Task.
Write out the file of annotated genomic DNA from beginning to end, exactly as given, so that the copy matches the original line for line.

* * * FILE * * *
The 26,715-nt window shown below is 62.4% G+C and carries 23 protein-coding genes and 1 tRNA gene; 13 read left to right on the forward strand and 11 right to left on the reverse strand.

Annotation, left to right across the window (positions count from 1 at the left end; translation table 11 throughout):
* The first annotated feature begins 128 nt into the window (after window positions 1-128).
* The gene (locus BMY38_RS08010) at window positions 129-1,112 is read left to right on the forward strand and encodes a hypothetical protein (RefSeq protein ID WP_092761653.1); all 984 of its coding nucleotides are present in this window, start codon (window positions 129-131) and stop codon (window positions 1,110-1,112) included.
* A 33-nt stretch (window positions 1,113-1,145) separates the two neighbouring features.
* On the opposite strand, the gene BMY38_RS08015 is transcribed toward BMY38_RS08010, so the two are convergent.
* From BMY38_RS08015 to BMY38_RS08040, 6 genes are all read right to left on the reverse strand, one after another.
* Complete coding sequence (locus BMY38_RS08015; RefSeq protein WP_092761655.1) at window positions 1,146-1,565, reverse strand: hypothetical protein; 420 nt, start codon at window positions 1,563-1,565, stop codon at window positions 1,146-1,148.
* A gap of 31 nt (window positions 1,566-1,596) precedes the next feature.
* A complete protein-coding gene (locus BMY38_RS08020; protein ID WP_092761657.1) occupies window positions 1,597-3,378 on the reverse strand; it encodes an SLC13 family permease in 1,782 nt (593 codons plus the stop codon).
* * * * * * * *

The 26,715-nt window shown below is 62.4% G+C and carries 23 protein-coding genes and 1 tRNA gene; 13 read left to right on the forward strand and 11 right to left on the reverse strand.

Annotation, left to right across the window (positions count from 1 at the left end; translation table 11 throughout):
* The first annotated feature begins 128 nt into the window (after window positions 1-128).
* The gene (locus BMY38_RS08010) at window positions 129-1,112 is read left to right on the forward strand and encodes a hypothetical protein (RefSeq protein ID WP_092761653.1); all 984 of its coding nucleotides are present in this window, start codon (window positions 129-131) and stop codon (window positions 1,110-1,112) included.
* A 33-nt stretch (window positions 1,113-1,145) separates the two neighbouring features.
* On the opposite strand, the gene BMY38_RS08015 is transcribed toward BMY38_RS08010, so the two are convergent.
* From BMY38_RS08015 to BMY38_RS08040, 6 genes are all read right to left on the reverse strand, one after another.
* Complete coding sequence (locus BMY38_RS08015; RefSeq protein WP_092761655.1) at window positions 1,146-1,565, reverse strand: hypothetical protein; 420 nt, start codon at window positions 1,563-1,565, stop codon at window positions 1,146-1,148.
* A gap of 31 nt (window positions 1,566-1,596) precedes the next feature.
* A complete protein-coding gene (locus BMY38_RS08020; protein ID WP_092761657.1) occupies window positions 1,597-3,378 on the reverse strand; it encodes an SLC13 family permease in 1,782 nt (593 codons plus the stop codon).